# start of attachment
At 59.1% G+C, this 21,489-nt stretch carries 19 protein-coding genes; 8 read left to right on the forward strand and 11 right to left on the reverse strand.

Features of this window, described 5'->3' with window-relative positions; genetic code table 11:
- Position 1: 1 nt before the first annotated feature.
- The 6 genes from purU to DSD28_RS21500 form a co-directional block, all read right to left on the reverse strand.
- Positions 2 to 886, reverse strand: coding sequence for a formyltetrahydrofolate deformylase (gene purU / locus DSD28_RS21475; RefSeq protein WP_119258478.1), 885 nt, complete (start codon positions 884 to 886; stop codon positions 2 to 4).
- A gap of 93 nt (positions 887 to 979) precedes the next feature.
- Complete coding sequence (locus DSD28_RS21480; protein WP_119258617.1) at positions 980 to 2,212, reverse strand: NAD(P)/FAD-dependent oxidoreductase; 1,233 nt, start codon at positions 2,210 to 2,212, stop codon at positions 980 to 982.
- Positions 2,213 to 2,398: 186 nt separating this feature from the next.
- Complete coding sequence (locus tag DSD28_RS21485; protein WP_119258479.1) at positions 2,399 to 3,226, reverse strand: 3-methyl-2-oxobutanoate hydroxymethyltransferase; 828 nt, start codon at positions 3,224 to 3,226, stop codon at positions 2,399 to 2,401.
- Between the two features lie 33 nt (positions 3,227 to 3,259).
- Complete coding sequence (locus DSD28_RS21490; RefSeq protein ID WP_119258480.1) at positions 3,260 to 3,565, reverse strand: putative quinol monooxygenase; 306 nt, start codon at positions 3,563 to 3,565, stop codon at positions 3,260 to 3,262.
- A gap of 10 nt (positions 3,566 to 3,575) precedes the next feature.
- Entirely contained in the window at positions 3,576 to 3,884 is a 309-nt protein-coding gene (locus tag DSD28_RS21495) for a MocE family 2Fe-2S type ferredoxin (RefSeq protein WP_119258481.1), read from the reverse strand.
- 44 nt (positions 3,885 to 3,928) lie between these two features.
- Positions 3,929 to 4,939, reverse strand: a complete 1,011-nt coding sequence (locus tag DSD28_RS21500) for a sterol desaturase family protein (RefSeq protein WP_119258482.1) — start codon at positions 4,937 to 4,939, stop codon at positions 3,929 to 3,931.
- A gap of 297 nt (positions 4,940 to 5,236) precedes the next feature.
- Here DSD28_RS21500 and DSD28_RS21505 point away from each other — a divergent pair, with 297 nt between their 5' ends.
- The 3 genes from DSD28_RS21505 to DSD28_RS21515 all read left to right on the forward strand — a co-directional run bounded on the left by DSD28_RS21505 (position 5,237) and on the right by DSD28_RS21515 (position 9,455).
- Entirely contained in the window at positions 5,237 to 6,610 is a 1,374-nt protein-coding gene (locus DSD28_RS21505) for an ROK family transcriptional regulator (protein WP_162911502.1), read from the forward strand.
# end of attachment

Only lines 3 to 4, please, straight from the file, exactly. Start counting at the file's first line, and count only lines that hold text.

- Position 1: 1 nt before the first annotated feature.
- The 6 genes from purU to DSD28_RS21500 form a co-directional block, all read right to left on the reverse strand.